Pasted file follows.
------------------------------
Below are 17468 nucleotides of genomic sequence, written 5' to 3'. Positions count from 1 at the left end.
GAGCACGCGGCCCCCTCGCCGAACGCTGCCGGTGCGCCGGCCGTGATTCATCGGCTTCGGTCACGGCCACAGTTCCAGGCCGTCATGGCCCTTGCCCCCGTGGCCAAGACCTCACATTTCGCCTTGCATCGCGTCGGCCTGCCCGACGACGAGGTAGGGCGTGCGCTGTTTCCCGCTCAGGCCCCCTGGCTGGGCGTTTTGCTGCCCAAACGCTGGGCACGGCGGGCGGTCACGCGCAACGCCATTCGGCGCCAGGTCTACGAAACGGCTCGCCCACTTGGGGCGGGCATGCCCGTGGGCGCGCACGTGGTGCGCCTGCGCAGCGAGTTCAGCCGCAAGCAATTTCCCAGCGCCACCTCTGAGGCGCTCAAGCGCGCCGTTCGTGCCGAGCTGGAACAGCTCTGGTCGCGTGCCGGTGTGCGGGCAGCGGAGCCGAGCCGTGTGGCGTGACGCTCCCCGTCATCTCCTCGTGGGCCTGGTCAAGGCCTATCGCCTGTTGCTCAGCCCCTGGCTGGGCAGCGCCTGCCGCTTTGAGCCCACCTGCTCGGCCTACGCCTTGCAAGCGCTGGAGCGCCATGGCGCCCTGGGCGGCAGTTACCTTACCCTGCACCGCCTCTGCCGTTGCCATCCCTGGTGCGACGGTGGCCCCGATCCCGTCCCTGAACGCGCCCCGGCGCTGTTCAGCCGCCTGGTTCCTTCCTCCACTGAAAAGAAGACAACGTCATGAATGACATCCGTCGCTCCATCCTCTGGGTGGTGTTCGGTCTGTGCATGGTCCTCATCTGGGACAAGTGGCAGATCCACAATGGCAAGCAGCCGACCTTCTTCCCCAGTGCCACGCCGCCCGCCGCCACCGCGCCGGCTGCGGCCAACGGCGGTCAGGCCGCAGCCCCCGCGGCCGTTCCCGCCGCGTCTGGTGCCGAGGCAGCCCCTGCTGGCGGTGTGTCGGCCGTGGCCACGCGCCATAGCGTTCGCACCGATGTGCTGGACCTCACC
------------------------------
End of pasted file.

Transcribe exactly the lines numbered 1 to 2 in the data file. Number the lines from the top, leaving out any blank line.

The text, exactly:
Below are 17468 nucleotides of genomic sequence, written 5' to 3'. Positions count from 1 at the left end.
GAGCACGCGGCCCCCTCGCCGAACGCTGCCGGTGCGCCGGCCGTGATTCATCGGCTTCGGTCACGGCCACAGTTCCAGGCCGTCATGGCCCTTGCCCCCGTGGCCAAGACCTCACATTTCGCCTTGCATCGCGTCGGCCTGCCCGACGACGAGGTAGGGCGTGCGCTGTTTCCCGCTCAGGCCCCCTGGCTGGGCGTTTTGCTGCCCAAACGCTGGGCACGGCGGGCGGTCACGCGCAACGCCATTCGGCGCCAGGTCTACGAAACGGCTCGCCCACTTGGGGCGGGCATGCCCGTGGGCGCGCACGTGGTGCGCCTGCGCAGCGAGTTCAGCCGCAAGCAATTTCCCAGCGCCACCTCTGAGGCGCTCAAGCGCGCCGTTCGTGCCGAGCTGGAACAGCTCTGGTCGCGTGCCGGTGTGCGGGCAGCGGAGCCGAGCCGTGTGGCGTGACGCTCCCCGTCATCTCCTCGTGGGCCTGGTCAAGGCCTATCGCCTGTTGCTCAGCCCCTGGCTGGGCAGCGCCTGCCGCTTTGAGCCCACCTGCTCGGCCTACGCCTTGCAAGCGCTGGAGCGCCATGGCGCCCTGGGCGGCAGTTACCTTACCCTGCACCGCCTCTGCCGTTGCCATCCCTGGTGCGACGGTGGCCCCGATCCCGTCCCTGAACGCGCCCCGGCGCTGTTCAGCCGCCTGGTTCCTTCCTCCACTGAAAAGAAGACAACGTCATGAATGACATCCGTCGCTCCATCCTCTGGGTGGTGTTCGGTCTGTGCATGGTCCTCATCTGGGACAAGTGGCAGATCCACAATGGCAAGCAGCCGACCTTCTTCCCCAGTGCCACGCCGCCCGCCGCCACCGCGCCGGCTGCGGCCAACGGCGGTCAGGCCGCAGCCCCCGCGGCCGTTCCCGCCGCGTCTGGTGCCGAGGCAGCCCCTGCTGGCGGTGTGTCGGCCGTGGCCACGCGCCATAGCGTTCGCACCGATGTGCTGGACCTCACC